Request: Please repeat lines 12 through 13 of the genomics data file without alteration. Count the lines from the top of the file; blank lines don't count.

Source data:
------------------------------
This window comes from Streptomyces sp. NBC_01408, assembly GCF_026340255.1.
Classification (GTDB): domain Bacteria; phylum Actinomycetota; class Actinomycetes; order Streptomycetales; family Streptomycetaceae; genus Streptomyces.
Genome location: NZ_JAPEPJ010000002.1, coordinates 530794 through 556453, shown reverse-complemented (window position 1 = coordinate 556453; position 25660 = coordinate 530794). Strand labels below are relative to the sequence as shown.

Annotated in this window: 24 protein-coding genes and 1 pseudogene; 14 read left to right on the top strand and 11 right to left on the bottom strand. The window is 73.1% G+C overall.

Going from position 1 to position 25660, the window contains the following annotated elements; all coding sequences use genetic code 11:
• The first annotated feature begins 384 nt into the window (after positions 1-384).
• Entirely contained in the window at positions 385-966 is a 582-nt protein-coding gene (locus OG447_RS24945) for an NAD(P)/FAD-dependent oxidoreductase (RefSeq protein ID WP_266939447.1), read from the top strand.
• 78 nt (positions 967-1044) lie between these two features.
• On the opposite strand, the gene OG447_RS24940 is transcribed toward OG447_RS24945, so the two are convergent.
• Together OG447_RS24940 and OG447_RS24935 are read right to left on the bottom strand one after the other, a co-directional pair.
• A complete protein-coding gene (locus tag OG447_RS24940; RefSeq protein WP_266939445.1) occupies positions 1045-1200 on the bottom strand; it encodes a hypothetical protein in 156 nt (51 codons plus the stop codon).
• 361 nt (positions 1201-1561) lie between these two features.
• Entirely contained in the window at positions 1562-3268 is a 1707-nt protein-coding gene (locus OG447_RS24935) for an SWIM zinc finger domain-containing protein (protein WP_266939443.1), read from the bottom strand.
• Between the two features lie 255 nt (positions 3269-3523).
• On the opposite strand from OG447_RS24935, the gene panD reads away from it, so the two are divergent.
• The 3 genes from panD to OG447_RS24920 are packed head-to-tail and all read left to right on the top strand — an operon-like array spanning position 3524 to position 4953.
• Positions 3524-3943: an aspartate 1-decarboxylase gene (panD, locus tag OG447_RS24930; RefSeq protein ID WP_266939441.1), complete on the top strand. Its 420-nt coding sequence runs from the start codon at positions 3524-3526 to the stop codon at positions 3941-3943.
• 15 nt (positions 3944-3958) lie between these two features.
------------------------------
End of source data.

• 361 nt (positions 1201-1561) lie between these two features.
• Entirely contained in the window at positions 1562-3268 is a 1707-nt protein-coding gene (locus OG447_RS24935) for an SWIM zinc finger domain-containing protein (protein WP_266939443.1), read from the bottom strand.